I went to a doctor one time and he did a balloon job and put a stint inside my arteries. This helped for a time but the pain has returned, so the next step has to be surgery — but this I cannot and will not do. If it’s my time, then so be it, it’s my time. My attitude about it seems to anger Therese, for she thinks I’m giving up but that isn’t the case at all. I’m just living my life as well as I can while placing hope upon hope that when the time comes, I will have the strength to make it to her arms and while she runs her fingers through my hair I want my heart to empty hers of pain.

    • Oh, Donald… your heart is also so full of love. Great pain isn’t possible without great love. You should listen to Therese, and let them do whatever it takes to save your painful heart, for the world is a better place with you in it. There is still life to be lived, and every day that you wake up is an opportunity to hurt a little less. Try to look forward, rather than back… there is a lot of hair-stroking in your future.

      • Madgew

      • June 20, 2015 at 8:30 am
      • Reply

      Donald, this saddens me. You might just need another stent. You are vibrant and would leave behind a family and friends who love you. Please consider whatever surgery it takes to keep you alive and able to keep us filled with your stories of triumph, love and your crazy wild wisdom. Love you Donald Sanders.

      • liz newman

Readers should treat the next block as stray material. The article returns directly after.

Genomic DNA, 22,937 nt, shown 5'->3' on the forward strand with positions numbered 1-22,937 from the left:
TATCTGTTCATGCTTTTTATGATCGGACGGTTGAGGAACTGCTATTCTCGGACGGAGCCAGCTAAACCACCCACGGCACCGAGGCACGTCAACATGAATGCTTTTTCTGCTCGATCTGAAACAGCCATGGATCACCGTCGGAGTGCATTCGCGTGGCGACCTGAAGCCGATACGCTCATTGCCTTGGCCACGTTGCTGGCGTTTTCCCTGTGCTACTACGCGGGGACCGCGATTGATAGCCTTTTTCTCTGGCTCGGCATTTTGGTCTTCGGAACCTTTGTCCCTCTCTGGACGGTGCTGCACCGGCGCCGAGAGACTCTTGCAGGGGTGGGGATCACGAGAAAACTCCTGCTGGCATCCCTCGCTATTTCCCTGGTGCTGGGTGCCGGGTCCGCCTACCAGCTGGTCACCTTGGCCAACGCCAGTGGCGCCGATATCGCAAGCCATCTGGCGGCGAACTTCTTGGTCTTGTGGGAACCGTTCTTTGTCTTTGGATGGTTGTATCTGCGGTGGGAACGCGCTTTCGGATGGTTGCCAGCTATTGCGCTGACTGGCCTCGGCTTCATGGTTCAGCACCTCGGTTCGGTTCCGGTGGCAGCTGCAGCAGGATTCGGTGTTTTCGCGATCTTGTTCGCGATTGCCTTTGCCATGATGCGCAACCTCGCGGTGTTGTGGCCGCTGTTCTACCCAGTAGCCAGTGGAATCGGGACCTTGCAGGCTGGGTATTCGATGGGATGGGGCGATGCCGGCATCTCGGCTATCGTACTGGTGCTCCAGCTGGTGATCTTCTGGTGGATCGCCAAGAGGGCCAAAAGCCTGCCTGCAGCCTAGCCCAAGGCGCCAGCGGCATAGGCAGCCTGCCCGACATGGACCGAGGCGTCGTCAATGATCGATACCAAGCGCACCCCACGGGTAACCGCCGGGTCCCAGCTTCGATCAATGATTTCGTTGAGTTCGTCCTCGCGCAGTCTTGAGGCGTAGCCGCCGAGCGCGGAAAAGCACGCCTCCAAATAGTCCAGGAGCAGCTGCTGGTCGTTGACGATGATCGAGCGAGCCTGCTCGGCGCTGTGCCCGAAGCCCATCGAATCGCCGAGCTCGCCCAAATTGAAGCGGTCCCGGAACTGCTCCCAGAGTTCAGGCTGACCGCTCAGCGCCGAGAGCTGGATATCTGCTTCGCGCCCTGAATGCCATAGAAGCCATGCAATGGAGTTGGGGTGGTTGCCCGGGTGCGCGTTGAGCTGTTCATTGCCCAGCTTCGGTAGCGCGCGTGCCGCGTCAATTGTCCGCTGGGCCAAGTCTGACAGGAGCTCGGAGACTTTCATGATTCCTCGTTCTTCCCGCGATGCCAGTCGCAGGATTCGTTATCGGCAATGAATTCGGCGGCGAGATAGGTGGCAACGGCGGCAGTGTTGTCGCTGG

• June 20, 2015 at 6:49 pm
      • Reply

      You had a lot of loss in your life. Listen to Therese. She can help you find the love in your heart to help you feel joy again. But most of all love yourself.
      No child deserves to grow up that way.((( HUGS))) to you & that little boy.

      • Carolyn Wyler

      • June 21, 2015 at 7:36 am
      • Reply

      Donald, I understand you not wanting surgery and that it can be real scary. I myself have also said that I wouldn’t want to be on a ventilator and have bypass surgery. I have worked with many patients and have family that have had it and they have lived many years afterwards and were glad they had it though. Know that there are many lives you have touched through your writing or from knowing you. You have inspired many and we all love you which is why we all want you around for many more years.

      • Maya North

      • June 21, 2015 at 8:46 am
      • Reply

      Oh, love, yes, you have had pain far beyond what most could ever survive, but you have had joy. You’ve had the love of an amazing woman who loves you still. You have an incredible son who loves you as well, and that’s no small thing. You have the joy of working on nature, the beauty of your writing. Others took and destroyed your past, but your present has so much beauty. My husband had the surgery in 1998 and he is still here. My father went on to live almost 40 years after his. Please, you have already been so brave. Get the surgery. Don’t leave your Therese to go on without you. Big hugs and nose smoochies…

      • David Lacy

      • June 21, 2015 at 1:02 pm
      • Reply

      I agree with everyone above. Sorry. I respect you and your opinion, but it’s because of that respect that I’d like to hear from you for years to come.

    • I’m not dead yet.

    • Donald… you should reach out to Christy Sillman. She is an expert on heart procedures. Please do.

      • Jesse Loren

      • June 23, 2015 at 1:55 pm
      • Reply

      Donald, you adorable man. You are lucky to have such love as Therese. Those early years of being alone must have been horrible, but now you have great love and so many people support you and love you. Please take care of your heart. Jesse